&ldquoWe&rsquore looking at a lot of of different possibilities right now,&rdquo Lewis said. &ldquoWe&rsquore looking at the Seaport, along with different locations in the city."
&ldquoThere&rsquos a lot of discussions going on now among board members,&rdquo Lewis added. &ldquoBut we&rsquove all decided that the market is an important institution, and we&rsquore determined to give it another shot.&rdquo
As Seaport Eatery Barbarini Remains Closed, Owners Look to Open Elsewhere
SOUTH STREET SEAPORT &mdash Like many residents and business owners in South Street Seaport, Claudio Marini, owner of Italian eatery and grocery Barbarini, was devastated when he first saw the massive damage wrought by Hurricane Sandy&rsquos floodwaters.
&ldquoEverything, everything was destroyed,&rdquo Marini said. &ldquoProscuitto, wine was swept out onto the street, and inside, it was just a mess.&rdquo
And more than a month after the Hurricane, Marini and his wife, Linda, say they still feel overwhelmed by the destruction.
Their restaurant, on a historic slice of Front Street that lies between Peck Slip and Beekman Street, remains shuttered &mdash most of their neighbors on the block, who are owned by the same landlord, a group called Yarrow LLC that's run by the Durst Corporation and Zuberry Associates, also remain shuttered. Only two spots, Made Fresh Daily and Jeremy's Ale House, are open on the street.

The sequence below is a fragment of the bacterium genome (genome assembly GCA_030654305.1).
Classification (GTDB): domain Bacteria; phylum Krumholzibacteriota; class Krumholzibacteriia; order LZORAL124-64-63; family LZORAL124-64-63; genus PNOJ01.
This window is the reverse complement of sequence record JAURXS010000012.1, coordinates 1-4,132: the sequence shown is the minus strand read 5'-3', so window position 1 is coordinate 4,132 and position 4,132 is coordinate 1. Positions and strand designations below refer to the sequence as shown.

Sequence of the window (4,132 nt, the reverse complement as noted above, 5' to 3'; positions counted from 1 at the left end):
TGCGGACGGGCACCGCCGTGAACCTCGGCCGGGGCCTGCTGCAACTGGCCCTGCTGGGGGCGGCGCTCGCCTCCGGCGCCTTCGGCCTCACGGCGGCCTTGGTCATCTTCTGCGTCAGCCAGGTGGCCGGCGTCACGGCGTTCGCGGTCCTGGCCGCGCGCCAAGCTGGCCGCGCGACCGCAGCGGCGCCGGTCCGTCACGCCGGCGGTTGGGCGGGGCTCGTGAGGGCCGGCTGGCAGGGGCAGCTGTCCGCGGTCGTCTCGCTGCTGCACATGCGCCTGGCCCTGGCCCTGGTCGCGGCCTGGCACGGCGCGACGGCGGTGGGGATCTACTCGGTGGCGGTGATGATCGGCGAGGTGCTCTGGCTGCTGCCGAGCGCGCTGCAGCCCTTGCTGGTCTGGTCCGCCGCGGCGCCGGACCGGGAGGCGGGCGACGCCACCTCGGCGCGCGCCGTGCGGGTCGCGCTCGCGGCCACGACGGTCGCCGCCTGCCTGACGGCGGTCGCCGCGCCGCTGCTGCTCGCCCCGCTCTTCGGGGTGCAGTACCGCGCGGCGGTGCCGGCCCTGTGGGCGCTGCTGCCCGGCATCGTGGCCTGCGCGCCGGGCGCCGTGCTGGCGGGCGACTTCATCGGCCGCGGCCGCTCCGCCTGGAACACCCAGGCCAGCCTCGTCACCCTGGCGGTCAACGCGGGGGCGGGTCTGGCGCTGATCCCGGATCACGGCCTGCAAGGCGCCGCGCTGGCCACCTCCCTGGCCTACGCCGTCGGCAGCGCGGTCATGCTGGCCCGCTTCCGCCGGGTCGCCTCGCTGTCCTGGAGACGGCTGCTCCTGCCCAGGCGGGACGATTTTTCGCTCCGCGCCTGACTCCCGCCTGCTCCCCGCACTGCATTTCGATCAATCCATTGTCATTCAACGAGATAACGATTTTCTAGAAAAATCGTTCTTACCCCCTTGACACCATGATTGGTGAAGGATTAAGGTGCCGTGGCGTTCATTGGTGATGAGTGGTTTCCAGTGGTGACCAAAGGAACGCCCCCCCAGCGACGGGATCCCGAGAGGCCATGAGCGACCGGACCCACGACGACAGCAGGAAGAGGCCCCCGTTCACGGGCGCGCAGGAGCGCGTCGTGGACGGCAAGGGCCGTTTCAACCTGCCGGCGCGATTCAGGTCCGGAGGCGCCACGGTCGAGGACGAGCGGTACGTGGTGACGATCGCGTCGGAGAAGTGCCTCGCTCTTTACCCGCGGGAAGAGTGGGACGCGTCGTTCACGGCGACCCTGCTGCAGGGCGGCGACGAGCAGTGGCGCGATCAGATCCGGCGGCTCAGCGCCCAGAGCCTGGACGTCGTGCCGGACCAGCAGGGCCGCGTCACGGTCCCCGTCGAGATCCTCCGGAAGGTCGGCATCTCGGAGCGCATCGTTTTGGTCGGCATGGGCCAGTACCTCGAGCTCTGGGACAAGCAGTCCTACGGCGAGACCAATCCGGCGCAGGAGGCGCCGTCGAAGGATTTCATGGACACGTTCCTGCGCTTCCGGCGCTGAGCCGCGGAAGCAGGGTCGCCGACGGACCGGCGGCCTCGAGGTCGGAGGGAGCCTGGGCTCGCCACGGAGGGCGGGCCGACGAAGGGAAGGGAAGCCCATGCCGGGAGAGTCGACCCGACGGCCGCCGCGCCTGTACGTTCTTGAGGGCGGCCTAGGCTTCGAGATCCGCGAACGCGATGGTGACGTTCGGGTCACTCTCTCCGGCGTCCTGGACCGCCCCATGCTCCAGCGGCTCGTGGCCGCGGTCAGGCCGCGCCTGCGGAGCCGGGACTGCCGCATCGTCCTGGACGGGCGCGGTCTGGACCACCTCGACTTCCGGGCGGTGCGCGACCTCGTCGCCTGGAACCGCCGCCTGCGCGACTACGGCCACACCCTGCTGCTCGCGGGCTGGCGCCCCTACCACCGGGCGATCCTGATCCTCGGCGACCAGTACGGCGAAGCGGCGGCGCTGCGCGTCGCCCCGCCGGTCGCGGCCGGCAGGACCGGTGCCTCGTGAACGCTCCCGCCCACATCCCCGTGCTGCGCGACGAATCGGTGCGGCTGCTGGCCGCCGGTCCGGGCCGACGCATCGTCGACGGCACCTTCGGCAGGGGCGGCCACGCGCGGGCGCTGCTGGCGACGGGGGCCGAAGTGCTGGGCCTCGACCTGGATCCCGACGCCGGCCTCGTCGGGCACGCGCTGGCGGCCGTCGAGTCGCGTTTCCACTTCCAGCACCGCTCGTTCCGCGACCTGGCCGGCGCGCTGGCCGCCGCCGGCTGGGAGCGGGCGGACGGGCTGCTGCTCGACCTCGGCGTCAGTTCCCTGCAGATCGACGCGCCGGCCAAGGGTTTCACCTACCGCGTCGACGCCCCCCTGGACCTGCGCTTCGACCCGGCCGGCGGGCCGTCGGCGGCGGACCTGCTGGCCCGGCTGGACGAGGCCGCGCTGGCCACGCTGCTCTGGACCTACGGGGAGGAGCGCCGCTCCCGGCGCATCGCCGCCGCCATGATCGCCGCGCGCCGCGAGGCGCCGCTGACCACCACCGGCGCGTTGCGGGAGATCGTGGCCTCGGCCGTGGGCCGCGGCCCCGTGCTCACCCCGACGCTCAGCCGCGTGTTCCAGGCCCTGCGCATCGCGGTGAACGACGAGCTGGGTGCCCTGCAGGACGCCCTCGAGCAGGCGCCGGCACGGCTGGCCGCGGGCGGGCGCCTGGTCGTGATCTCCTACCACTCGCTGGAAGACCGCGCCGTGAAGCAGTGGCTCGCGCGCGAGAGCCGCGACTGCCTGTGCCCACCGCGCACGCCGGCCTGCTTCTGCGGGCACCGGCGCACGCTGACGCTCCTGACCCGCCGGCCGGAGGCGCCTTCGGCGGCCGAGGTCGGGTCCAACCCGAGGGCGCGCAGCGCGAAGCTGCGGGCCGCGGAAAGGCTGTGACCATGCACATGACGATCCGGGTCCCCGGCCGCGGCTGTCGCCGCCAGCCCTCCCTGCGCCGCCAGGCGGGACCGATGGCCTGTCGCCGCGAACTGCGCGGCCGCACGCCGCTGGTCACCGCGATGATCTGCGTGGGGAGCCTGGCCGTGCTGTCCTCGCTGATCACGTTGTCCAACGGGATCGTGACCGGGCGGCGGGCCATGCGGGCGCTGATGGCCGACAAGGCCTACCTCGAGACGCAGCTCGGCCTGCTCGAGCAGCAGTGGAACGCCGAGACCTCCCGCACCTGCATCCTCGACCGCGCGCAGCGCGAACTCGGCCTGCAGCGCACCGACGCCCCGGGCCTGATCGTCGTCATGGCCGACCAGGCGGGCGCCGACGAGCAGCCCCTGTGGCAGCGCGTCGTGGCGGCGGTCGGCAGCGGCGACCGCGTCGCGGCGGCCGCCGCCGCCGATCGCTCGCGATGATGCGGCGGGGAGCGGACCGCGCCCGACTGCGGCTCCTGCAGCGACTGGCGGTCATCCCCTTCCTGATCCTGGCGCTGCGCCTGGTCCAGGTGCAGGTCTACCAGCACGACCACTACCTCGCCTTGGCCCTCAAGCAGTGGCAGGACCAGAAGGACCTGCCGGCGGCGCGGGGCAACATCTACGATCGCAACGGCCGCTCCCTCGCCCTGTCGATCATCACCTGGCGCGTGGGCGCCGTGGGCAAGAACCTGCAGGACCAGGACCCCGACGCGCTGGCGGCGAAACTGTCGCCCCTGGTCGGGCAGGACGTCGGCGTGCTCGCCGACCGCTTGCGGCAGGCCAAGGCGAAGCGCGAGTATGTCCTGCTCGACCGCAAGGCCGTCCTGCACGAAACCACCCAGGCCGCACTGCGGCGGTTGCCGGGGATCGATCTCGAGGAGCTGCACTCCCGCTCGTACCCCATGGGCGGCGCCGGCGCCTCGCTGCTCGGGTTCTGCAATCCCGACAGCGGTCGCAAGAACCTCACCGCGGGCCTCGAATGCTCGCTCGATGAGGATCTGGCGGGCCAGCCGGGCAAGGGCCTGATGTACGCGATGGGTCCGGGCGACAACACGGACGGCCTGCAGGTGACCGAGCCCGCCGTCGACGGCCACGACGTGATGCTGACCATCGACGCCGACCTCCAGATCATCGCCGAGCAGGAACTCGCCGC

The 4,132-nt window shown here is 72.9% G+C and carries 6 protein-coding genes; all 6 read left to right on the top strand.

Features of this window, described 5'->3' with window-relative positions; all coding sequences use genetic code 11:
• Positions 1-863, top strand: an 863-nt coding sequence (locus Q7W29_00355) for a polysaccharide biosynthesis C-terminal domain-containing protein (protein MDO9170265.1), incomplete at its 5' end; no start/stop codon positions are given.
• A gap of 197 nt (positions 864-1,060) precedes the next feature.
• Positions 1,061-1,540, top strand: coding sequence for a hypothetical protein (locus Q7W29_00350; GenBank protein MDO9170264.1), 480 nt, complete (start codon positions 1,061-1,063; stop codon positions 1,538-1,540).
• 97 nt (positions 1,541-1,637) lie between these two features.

Because of the extensive damage to the buildings, especially the electrical system, the landlord has said the properties won&rsquot be up and running for at least six months, Marini and other local owners said.
&ldquoThey tell us they won&rsquot open one building unless all the buildings are fixed,&rdquo Marini said. &ldquoBut six months, it&rsquos too long &mdash we need to make a living, we need to survive.&rdquo
Last week, as their property continues to be renovated, the Marinis launched a funding website to help raise money for a new restaurant they've decided to call Da Claudio.
Funding sites for hurricane-wrecked restaurants and business are gaining popularity as owners continue to struggle to rebuild. Some grants have been made available, and there are loan options &mdash but many residents say it isn&rsquot enough, especially since many lacked flood insurance.
The Marinis aren&rsquot set on an exact location yet, but it will likely open in the Financial District. They also aren&rsquot giving up on Barbarini.
&ldquoWe love lower Manhattan. We want to stay here,&rdquo said Linda Marini, who lives nearby on Murray Street.
The couple opened Barbarini in 2005 with a co-owner and watched the neighborhood grow and rejuvenate over the past several years, she said. In 2009, they expanded their popular grocery and café with a larger restaurant &mdash financing everything themselves and spending nearly $1 million over the years.
The Marini&rsquos, who also own Midtown&rsquos Caffe Linda, said they are trying to join with other Front Street business owners devastated by the storm and create an association called United Front.
&ldquoWe want to bring attention to what&rsquos going on down here,&rdquo said Linda Marini. &ldquoA lot of people are still hurting.&rdquo
But she also said she&rsquos extremely thankful for the outpouring of help she and her husband have received from neighbors.